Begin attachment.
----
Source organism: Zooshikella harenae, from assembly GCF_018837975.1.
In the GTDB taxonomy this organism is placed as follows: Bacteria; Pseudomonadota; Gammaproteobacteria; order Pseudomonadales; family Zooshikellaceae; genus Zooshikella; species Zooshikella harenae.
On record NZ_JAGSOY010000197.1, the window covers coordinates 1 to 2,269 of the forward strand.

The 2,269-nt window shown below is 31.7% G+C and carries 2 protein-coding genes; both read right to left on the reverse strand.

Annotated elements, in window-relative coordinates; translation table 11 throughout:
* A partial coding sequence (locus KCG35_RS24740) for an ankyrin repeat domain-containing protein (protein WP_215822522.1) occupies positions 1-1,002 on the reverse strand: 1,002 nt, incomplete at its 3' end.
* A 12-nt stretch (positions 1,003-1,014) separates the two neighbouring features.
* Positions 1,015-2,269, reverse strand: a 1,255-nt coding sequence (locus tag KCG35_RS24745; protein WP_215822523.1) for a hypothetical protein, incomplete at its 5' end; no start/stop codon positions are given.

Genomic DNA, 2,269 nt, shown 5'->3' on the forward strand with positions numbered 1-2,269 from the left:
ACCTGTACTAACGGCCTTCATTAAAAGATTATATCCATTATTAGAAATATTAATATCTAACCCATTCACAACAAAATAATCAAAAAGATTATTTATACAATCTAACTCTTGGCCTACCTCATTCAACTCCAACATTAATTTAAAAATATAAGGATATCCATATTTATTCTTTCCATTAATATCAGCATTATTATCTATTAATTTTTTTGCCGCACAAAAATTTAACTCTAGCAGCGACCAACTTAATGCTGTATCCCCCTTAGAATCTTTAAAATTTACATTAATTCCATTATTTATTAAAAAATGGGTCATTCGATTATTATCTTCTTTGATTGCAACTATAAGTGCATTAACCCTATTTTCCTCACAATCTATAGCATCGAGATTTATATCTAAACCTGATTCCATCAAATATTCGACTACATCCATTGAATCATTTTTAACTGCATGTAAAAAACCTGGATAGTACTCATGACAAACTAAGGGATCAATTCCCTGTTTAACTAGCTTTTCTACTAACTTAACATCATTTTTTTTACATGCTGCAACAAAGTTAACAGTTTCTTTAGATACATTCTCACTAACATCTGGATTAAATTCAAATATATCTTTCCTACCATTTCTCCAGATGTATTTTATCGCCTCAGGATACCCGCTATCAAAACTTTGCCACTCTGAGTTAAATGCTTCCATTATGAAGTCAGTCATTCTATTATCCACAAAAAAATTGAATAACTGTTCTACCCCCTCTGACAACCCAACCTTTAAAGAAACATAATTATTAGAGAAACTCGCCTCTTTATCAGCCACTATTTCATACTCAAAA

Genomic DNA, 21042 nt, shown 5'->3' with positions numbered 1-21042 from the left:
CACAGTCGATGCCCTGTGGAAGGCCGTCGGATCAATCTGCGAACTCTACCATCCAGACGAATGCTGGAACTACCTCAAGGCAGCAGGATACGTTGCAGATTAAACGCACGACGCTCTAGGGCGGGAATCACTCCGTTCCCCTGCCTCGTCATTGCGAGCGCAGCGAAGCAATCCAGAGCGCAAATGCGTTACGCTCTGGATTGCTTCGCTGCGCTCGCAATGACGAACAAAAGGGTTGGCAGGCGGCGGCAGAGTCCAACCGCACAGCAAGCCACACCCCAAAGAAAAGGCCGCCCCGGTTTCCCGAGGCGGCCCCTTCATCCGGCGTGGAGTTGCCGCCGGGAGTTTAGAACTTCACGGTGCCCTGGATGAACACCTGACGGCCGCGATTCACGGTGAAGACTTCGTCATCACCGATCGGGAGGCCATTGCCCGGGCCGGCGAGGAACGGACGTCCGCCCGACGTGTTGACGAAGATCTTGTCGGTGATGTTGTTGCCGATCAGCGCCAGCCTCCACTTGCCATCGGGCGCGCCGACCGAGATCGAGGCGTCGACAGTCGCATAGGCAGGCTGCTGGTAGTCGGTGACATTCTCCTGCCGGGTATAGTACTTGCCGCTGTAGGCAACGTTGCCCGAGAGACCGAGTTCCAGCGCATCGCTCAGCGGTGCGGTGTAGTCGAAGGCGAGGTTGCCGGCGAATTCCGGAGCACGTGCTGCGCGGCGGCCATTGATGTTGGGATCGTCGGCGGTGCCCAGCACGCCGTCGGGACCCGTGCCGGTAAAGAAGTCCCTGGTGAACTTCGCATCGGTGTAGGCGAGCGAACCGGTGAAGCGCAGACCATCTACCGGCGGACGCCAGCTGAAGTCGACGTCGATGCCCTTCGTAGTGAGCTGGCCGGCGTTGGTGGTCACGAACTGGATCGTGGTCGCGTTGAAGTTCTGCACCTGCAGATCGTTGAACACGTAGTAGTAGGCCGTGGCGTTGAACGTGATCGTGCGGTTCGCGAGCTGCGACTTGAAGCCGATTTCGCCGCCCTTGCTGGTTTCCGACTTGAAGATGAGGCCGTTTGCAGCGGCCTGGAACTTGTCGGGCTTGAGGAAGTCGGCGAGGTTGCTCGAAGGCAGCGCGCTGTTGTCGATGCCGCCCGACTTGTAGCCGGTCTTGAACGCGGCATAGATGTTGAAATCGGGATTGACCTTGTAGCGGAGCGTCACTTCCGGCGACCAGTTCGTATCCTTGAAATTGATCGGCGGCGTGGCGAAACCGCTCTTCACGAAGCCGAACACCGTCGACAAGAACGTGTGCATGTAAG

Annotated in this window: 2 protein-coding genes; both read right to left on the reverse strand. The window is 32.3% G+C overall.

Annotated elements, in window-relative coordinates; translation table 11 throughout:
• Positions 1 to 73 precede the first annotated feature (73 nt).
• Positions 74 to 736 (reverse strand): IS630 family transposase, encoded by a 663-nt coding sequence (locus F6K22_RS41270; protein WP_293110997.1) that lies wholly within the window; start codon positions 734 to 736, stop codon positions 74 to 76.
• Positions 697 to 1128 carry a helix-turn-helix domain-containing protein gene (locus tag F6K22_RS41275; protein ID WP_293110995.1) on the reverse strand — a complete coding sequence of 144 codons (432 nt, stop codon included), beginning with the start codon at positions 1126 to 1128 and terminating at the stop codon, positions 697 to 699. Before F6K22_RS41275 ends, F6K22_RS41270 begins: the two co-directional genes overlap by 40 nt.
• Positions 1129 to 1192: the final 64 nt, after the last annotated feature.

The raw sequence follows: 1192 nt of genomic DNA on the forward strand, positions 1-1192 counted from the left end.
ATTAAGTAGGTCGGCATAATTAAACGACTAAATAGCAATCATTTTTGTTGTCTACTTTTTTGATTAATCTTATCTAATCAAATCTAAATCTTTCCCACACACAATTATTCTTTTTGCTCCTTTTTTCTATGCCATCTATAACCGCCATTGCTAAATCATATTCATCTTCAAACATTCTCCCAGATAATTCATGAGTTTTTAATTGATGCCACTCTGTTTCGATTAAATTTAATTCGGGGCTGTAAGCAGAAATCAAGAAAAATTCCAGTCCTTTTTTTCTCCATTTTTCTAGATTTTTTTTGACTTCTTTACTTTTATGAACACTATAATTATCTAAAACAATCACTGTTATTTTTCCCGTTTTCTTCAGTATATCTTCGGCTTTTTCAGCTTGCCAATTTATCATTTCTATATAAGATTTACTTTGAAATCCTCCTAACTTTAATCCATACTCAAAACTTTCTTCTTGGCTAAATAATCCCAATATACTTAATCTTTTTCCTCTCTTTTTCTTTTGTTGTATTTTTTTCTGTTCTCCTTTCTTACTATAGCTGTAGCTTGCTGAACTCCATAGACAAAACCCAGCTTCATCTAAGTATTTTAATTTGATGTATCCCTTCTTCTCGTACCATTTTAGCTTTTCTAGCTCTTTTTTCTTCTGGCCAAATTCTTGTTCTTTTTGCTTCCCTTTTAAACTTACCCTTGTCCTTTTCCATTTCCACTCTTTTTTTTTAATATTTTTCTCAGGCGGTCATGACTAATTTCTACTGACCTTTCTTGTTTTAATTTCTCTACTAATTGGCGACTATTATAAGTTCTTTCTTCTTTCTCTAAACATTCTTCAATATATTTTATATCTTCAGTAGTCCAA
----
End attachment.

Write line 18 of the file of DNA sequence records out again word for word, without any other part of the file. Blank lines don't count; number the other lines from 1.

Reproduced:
• Positions 1129 to 1192: the final 64 nt, after the last annotated feature.